Meet other people because, even the few interactions I do have, often give me ideas for stories. Something someone had said once might come back to me at a later time and I’d write about it. These interactions needn’t always be with friends or family members; they can be with complete strangers too! Or with someone whom you do not get along with.

For example, I have a “friend” who has very different ideas about life than I do. We almost never agree on anything, but boy is he an endless source of inspiration?! Every little stupid thing or irritating thing he says to me can be turned into a story. Of course, I always change his name to protect his identity and all, but as annoying as this guy can be, he is also one of my greatest treasures… as far as real-life references go for patriarchy and toxic masculinity… go figure.

Do you lack the required knowledge?

One of the ways I get stuck sometimes is when I fail to write something good enough — emphasis on “good enough.” I’m no perfectionist, but if a piece of writing feels flat, I know it lacks something vital. Typically, that’s depth, and depth comes from knowledge.

Let’s say that you’re writing a personal essay. Sure, personal essays can be all about you and your feelings, but why not make it stronger by grounding those feelings to something more concrete? Like, researched data, for example? Writing about feeling lost or suffering from depression? Can you give your readers something more? Something that will connect your feelings to their own? Are you a woman in her thirties, married, childless? Any one of those or all of those? Could you find a link between who you are and what you’re feeling?

The more connections you find, the stronger your stories will be. It’s one thing to write about you being depressed, but when you write about why people in your shoes feel depressed based on research, data, professional opinions, then you have something more than just personal anecdotes. You have something that your readers can relate to, make sense of, and learn from.

This is harder than just writing about your feelings and personal experiences, but remember, knowledge is power. The more you know about something, the richer your writing will be. Also, knowing a lot about something will not only help with the piece you’re writing right now, but the knowledge will open ways to future articles.

Do you know your “why”?

This is not an existential question. I’m not talking about knowing the purpose of your life or anything like that.

But do you know why you’re writing the piece you’re writing right now? Why did you start writing this particular story? What message does this piece convey to your readers? What is the takeaway?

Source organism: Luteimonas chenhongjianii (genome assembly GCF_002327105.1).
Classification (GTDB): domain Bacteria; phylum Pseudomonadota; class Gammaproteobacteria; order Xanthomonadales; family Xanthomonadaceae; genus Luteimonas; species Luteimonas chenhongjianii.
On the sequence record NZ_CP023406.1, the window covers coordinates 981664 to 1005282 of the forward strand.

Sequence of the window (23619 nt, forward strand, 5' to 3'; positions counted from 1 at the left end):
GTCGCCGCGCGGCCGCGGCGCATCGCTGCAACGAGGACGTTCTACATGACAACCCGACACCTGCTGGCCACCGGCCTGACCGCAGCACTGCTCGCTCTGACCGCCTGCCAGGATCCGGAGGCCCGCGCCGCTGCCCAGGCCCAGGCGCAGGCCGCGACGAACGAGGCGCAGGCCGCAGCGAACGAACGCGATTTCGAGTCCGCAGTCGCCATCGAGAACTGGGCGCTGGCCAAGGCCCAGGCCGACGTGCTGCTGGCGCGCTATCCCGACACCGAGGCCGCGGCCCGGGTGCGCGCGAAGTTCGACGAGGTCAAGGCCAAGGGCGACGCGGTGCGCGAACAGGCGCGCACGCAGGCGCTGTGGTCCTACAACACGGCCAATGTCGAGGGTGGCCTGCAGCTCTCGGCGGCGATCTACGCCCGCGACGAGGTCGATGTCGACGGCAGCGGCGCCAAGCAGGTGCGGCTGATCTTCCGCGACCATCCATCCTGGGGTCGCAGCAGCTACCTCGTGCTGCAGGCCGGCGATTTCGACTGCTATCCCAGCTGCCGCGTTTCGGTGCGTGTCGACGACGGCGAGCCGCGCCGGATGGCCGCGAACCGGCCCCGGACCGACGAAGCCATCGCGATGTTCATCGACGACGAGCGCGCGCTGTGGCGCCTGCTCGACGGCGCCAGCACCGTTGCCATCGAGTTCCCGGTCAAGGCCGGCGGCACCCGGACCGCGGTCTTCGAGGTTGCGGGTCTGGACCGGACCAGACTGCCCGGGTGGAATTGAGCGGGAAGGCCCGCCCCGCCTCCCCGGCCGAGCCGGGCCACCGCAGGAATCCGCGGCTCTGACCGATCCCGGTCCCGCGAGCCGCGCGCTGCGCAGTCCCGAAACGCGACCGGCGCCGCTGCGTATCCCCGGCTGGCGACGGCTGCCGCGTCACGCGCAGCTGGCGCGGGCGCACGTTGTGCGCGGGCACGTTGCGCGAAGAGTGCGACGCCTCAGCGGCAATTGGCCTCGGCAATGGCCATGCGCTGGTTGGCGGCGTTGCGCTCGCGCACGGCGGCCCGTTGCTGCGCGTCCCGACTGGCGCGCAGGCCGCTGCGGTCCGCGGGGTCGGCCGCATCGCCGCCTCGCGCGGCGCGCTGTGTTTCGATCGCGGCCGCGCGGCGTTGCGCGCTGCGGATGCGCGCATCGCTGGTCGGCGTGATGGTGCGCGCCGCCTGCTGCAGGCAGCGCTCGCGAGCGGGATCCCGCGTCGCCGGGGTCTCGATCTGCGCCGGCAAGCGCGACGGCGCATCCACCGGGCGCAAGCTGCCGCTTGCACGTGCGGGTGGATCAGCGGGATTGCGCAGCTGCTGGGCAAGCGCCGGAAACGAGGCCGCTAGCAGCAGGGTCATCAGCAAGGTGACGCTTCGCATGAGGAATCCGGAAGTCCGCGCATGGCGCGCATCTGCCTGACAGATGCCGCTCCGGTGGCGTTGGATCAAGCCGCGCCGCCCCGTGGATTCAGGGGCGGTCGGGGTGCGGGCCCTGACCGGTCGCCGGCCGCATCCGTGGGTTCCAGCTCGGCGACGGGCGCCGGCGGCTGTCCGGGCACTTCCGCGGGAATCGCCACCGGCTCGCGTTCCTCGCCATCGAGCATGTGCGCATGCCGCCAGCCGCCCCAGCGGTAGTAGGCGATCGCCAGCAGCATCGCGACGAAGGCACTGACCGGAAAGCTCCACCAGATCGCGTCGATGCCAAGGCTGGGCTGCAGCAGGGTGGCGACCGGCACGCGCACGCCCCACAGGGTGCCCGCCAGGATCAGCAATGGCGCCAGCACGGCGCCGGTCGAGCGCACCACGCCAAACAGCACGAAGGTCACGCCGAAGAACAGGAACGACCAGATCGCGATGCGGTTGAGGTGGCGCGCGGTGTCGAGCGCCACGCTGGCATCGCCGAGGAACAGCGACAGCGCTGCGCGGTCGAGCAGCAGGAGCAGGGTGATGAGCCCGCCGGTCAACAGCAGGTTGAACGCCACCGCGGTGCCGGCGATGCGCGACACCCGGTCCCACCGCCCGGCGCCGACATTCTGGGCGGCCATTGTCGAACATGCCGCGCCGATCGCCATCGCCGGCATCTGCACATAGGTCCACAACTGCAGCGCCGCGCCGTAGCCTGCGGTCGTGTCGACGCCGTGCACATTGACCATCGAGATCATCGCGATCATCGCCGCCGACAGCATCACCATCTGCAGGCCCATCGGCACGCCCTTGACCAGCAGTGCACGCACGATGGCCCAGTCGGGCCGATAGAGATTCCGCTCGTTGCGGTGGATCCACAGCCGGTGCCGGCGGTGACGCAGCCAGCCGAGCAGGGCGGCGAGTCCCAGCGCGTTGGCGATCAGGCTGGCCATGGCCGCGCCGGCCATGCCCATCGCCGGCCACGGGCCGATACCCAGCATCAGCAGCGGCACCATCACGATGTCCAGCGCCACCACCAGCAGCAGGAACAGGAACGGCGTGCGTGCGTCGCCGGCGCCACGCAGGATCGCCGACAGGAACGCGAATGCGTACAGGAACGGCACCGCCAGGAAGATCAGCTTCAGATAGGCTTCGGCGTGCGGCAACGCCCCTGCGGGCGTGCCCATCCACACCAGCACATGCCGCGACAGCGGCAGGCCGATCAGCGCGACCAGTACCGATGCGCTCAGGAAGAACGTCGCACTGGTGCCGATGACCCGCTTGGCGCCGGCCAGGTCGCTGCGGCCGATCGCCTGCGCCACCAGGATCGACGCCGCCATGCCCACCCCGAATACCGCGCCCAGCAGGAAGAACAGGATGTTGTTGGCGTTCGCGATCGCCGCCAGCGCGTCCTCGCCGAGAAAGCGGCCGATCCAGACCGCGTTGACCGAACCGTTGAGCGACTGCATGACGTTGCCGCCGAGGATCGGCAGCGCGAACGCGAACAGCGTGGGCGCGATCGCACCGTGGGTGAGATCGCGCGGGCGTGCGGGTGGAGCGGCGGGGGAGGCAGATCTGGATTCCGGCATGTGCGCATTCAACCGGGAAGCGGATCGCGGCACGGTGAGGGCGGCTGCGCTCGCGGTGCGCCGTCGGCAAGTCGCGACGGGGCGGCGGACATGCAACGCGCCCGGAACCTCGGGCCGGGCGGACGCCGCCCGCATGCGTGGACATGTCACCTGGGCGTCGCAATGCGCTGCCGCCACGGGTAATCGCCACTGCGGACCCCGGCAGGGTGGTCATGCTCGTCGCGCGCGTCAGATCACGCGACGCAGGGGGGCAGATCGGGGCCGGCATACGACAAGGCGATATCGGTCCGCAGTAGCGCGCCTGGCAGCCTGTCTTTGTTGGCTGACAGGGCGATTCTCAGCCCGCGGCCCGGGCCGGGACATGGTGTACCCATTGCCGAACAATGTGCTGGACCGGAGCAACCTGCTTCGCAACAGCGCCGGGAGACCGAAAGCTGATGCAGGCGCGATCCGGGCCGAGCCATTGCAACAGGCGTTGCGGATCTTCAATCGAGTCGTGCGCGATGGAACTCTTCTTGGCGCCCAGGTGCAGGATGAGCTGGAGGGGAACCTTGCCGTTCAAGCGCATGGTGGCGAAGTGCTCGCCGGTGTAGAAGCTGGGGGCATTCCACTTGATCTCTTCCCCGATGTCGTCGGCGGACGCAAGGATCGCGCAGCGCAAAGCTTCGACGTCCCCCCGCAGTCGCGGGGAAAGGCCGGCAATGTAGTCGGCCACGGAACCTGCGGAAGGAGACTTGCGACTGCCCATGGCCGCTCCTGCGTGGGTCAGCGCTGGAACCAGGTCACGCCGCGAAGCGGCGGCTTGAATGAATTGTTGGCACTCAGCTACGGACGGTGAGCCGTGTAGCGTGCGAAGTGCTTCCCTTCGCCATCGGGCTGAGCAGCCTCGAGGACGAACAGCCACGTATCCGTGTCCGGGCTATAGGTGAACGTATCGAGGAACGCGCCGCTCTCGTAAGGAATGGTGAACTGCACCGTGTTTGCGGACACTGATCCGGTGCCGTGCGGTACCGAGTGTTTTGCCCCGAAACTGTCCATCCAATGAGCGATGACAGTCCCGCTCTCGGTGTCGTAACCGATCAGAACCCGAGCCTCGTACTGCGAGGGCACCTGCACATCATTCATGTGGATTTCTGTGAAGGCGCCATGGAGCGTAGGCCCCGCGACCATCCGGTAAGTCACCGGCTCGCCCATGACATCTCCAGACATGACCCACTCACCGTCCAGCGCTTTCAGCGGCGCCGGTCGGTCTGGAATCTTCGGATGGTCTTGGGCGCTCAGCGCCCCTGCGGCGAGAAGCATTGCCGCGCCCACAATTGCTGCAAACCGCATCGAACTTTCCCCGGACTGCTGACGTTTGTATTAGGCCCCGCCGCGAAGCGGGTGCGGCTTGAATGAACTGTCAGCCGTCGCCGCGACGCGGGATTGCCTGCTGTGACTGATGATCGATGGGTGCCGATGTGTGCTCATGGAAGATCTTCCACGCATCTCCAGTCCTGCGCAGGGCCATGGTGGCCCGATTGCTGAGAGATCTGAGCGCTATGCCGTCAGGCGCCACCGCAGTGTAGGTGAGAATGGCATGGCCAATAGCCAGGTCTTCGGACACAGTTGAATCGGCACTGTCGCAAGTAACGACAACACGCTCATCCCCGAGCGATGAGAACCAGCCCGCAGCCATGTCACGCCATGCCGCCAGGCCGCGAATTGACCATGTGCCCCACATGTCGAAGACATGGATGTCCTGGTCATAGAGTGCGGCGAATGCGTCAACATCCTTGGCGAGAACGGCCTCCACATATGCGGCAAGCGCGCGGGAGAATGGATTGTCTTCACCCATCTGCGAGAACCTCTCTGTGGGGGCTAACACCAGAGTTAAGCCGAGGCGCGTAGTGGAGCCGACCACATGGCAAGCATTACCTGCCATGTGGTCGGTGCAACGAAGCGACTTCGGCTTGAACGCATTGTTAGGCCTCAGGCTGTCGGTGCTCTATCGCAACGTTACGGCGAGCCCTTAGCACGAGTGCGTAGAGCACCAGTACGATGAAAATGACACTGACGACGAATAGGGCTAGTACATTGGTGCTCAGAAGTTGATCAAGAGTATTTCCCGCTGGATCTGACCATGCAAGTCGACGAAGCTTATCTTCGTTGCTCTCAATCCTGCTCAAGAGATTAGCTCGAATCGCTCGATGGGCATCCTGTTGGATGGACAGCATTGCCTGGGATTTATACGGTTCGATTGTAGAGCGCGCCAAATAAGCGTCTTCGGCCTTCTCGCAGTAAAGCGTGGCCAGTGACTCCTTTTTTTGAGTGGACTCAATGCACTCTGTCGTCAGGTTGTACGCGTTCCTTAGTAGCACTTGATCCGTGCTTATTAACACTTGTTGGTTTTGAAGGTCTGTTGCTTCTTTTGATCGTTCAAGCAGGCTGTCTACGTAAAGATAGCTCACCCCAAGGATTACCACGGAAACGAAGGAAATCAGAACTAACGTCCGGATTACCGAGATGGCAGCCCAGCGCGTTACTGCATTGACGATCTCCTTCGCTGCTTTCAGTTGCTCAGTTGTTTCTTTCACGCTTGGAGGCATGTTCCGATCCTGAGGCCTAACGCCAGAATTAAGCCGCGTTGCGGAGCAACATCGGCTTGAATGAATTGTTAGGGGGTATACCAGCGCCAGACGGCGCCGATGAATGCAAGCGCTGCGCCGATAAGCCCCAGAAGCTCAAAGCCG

I once had an idea. It was a great idea for an introduction to a story about the filmmaker Pier Paolo Pasolini. I’ve never liked how people who wrote about him always focused on his politics, his language, his knack for giving the middle finger to decorum. But nobody ever talked about the possibility that he, aside from being brilliant, was probably also just a pervert, and I say “pervert” with the utmost respect here.

Anyhow, when I started writing the piece, I knew I wanted to write about him and his perversion, but I didn’t know what the end goal was. I had to sit on that piece for almost two entire months before I figured out my “angle.” And then it was easy. Once I had that figured out, I wrote and submitted the story in just a couple of days.

If you have an idea for a story but you’re still staring at a blank screen, the chances are that you’re having trouble navigating the “why” of your story. Make sure you have that figured out, and the rest will come naturally.

Finally, do not stop writing

Every writer has their own rituals. That said, most professional writers will tell you that writing every single day is crucial. Now, maybe you can only afford to write three days a week, and that’s fine. But one thing I can tell you is that ideas, like most things in life, become abundant the more you immerse yourself in it.

This means regular practice.

I shared with you above that I’ve written and published 27 articles in the last 50 days on Medium. Do you know what the funny thing is?  The more I write, the more ideas I get!  It’s kinda crazy that way.

In short, want more ideas? Write every single day. If you cannot do that, write as often as possible.

But if you think that you can write one day and then not even think about writing for a whole month, then rest assured, you’ll struggle with writer’s block your entire life.

The trick is to not stop. When you cannot think of anything to write about, look for writing prompts. Google “writing prompts” and you should find plenty! For example, here’s a fun list of writing prompts from Reedsy. Medium has also started a weekly writing prompt. Whether or not you write on Medium, these prompts can still give you ideas for your next stories! And if you’re a niche blogger? Then you can create a list of writing prompts yourself by reading what other bloggers in your niche are posting on their blogs (make sure you don’t copy their entire blog posts though—just use their content to generate ideas which you can then give your own spin to.)

As I said, I don’t really understand what most people refer to as “writer’s block.” But on occasions where I find writing difficult, I know exactly what I need to do to keep going. Sometimes I need to go out of the house and take a walk. Sometimes I need to learn more about what I’m writing. Sometimes I need to figure out the point of the story I’m writing. Sometimes, just changing the scenario is all it takes. If you have trouble writing, give these a try.

Do you know of ways to generate ideas for your blog posts that I haven’t covered here? Share with me in the comments below!

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How to overcome writer's block

2 thoughts on “7 Things That Can Help You Overcome Writer’s Block”
  1. Love this list! I always find block so hard to deal with positively, but your ideas about changing things outside the writing routine are inspiring.